This article is republished from The Conversation under a Creative Commons license. Read the original article here.

Even though 90% of Europeans think it’s unacceptable for women to be paid less than men, the average EU gender pay gap remained close to 13% in 2021. And there has been only a 4 percentage point decrease over the previous decade. This is despite the EU encouraging member states to implement legislation and policies to improve gender pay equality for decades.

Fortunately, a new EU pay transparency directive, adopted in April, will help to close this gap further. But even with this new law, this will not be an easy task. It will mean overcoming some significant drivers of wage inequality between men and women, including unconscious bias and stereotyping, differences in negotiation tactics and even new technology such as artificial intelligence.

The gender pay gap is the difference between the average gross hourly earnings of the total number of female and male workers. It covers all workers employed within a country, sector or organisation. So, it differs from the right to equal pay, the right of an individual female worker to be paid the same as a male worker doing equal work or work of the same value.

The causes of the gap are complex and interrelated. The unequal division between genders of paid and unpaid work (impacting career choices and working patterns) has been blamed. And so have conscious and unconscious biases, gender stereotypes that influence educational and occupational choices, and the concentration of women in low-paid jobs.

There is also evidence that the pay gap has been partly driven by gender differences in pay negotiation styles, as well as so-called “information asymmetries” – when employers have more information about salaries than job applicants and workers.

Fears are also growing that the use of AI technologies to shortlist job applicants will only deepen the gap since they may be biased towards male applicants.

What is the pay transparency directive?

The right to equal pay has been recognised by EU law since 1957. And although eliminating the gender pay gap is not formally required by EU law, reducing it is part of the “European pillar of social rights” (pillar 2), a priority in the EU 2020-2025 gender equality strategy, and part of the United Nations’ sustainable development goals to be achieved by 2030.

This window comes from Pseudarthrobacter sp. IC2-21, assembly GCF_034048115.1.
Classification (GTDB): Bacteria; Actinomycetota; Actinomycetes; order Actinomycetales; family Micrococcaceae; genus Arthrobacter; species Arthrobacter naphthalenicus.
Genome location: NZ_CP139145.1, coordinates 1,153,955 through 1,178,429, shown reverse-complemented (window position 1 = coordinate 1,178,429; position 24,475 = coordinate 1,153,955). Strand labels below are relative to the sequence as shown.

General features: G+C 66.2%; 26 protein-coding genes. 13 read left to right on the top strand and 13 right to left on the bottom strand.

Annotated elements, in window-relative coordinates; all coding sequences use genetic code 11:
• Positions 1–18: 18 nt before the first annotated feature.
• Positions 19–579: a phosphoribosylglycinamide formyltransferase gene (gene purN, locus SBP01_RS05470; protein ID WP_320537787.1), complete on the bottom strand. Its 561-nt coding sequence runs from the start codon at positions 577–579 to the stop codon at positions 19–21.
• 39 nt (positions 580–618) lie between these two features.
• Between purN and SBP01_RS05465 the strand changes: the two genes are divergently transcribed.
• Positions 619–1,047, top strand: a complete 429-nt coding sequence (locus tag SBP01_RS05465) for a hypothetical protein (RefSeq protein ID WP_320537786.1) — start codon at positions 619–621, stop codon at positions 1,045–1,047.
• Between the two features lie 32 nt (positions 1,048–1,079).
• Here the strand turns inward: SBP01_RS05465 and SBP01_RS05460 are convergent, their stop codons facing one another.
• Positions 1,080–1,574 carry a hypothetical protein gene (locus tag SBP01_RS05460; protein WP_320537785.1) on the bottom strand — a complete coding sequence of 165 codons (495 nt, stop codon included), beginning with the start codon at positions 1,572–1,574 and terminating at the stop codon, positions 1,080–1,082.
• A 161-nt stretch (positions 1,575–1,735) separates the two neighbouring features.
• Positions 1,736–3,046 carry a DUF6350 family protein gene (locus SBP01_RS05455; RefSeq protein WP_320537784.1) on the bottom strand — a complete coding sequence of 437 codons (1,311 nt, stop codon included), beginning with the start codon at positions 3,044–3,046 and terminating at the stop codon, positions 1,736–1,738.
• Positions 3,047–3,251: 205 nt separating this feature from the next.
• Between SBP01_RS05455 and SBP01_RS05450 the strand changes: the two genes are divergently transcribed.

The EU’s new directive includes individual and collective measures to improve accessibility to pay information, as well as to support enforcement of these rights. It will help workers or jobseekers better understand their position in the wider pay structure of a company or industry. It also includes collective measures to ensure employers share aggregated pay data broken down by gender, both internally and publicly.

The EU has designed its directive to avoid disclosing sensitive personal data, as well as ensuring costs for employers are not excessive.

Among the directive’s individual measures is the right for workers to obtain pay information about other workers doing equal work from an employer. This helps people take action if their right to equal pay is not respected by their company.

During recruitment, job candidates also have a right to be informed about pay levels they can expect at the position they are applying for. The directive also ensures their right not to be asked about their pay history. This aims to help overcome gender biases and ensure more equitable pay negotiations.

The directive’s collective measures will require organisations with more than 100 employees to publish their gender gaps regarding total pay and variable pay (such as bonuses). Employers will also have to publicly disclose the proportion of workers receiving bonuses by gender and the proportion of women among the highest, upper-middle, lower-middle and lowest earners.

Employers will also have to disclose their internal gender pay gap by job category. This will facilitate comparisons between companies for current and prospective workers, consumers and shareholders. Disclosing this information internally can help employers and worker representatives uncover gender biases in pay structures. It can also give unions more leverage during collective pay negotiations.

Woman holding larger stack of coins in right hand than in left hand.
The wage gap.
Andrey_Popov/Shutterstock

Will the directive reduce the gender pay gap?

Pay transparency alone cannot address all the causes of the gender pay gap. But it can help reduce information asymmetries by decreasing an employer’s power to set wages and making it easier for workers to identify and act against pay discrimination.

Evidence is mounting that pay transparency measures similar to those in this directive can help reduce the gender pay gap. For instance, a study on Danish legislation requiring internal pay reporting showed that the increased transparency reduced the gender pay gap by 13%.

There were even better results in a UK study: an 18% reduction in the pay gap in hourly pay following the adoption of pay transparency legislation in 2017. Another study focusing on public salary disclosure in Canadian universities estimated a gender pay gap reduction of approximately 20%-40% after legislation was introduced.

Recent research also shows what’s likely to make pay transparency measures more effective. This includes publicly disclosing pay information, strong enforcement systems (for example, with proportionate sanctions) and a high degree of union scrutiny. Most of these factors can be found in the new EU directive.

These new rules won’t tackle the complex drivers of the gender pay gap alone. But by focusing on both pay transparency, as well as enforcement mechanisms, the EU’s new directive is a powerful step forward to combat pay inequality between men and women.



This article is republished from The Conversation under a Creative Commons license. Read the original article here.